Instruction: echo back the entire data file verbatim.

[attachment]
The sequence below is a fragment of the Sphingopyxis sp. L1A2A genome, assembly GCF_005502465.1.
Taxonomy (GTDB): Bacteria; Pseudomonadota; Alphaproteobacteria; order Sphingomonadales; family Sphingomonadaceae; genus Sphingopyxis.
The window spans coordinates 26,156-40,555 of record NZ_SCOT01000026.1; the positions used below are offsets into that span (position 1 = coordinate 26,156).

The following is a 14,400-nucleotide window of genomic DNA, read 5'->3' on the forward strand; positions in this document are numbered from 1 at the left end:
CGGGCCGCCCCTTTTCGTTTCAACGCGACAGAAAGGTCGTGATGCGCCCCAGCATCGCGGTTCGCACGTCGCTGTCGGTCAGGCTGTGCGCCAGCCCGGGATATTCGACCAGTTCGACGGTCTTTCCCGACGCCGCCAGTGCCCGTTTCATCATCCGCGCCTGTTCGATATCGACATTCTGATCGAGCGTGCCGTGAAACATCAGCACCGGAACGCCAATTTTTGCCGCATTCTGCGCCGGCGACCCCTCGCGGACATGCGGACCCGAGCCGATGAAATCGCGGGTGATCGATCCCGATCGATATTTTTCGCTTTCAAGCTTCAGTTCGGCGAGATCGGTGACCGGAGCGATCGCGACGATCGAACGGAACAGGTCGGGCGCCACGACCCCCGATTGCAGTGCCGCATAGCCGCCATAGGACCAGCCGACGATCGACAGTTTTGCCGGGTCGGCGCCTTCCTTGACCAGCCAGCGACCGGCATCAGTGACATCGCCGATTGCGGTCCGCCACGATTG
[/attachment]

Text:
The sequence below is a fragment of the Sphingopyxis sp. L1A2A genome, assembly GCF_005502465.1.
Taxonomy (GTDB): Bacteria; Pseudomonadota; Alphaproteobacteria; order Sphingomonadales; family Sphingomonadaceae; genus Sphingopyxis.
The window spans coordinates 26,156-40,555 of record NZ_SCOT01000026.1; the positions used below are offsets into that span (position 1 = coordinate 26,156).

The following is a 14,400-nucleotide window of genomic DNA, read 5'->3' on the forward strand; positions in this document are numbered from 1 at the left end:
CGGGCCGCCCCTTTTCGTTTCAACGCGACAGAAAGGTCGTGATGCGCCCCAGCATCGCGGTTCGCACGTCGCTGTCGGTCAGGCTGTGCGCCAGCCCGGGATATTCGACCAGTTCGACGGTCTTTCCCGACGCCGCCAGTGCCCGTTTCATCATCCGCGCCTGTTCGATATCGACATTCTGATCGAGCGTGCCGTGAAACATCAGCACCGGAACGCCAATTTTTGCCGCATTCTGCGCCGGCGACCCCTCGCGGACATGCGGACCCGAGCCGATGAAATCGCGGGTGATCGATCCCGATCGATATTTTTCGCTTTCAAGCTTCAGTTCGGCGAGATCGGTGACCGGAGCGATCGCGACGATCGAACGGAACAGGTCGGGCGCCACGACCCCCGATTGCAGTGCCGCATAGCCGCCATAGGACCAGCCGACGATCGACAGTTTTGCCGGGTCGGCGCCTTCCTTGACCAGCCAGCGACCGGCATCAGTGACATCGCCGATTGCGGTCCGCCACGATTG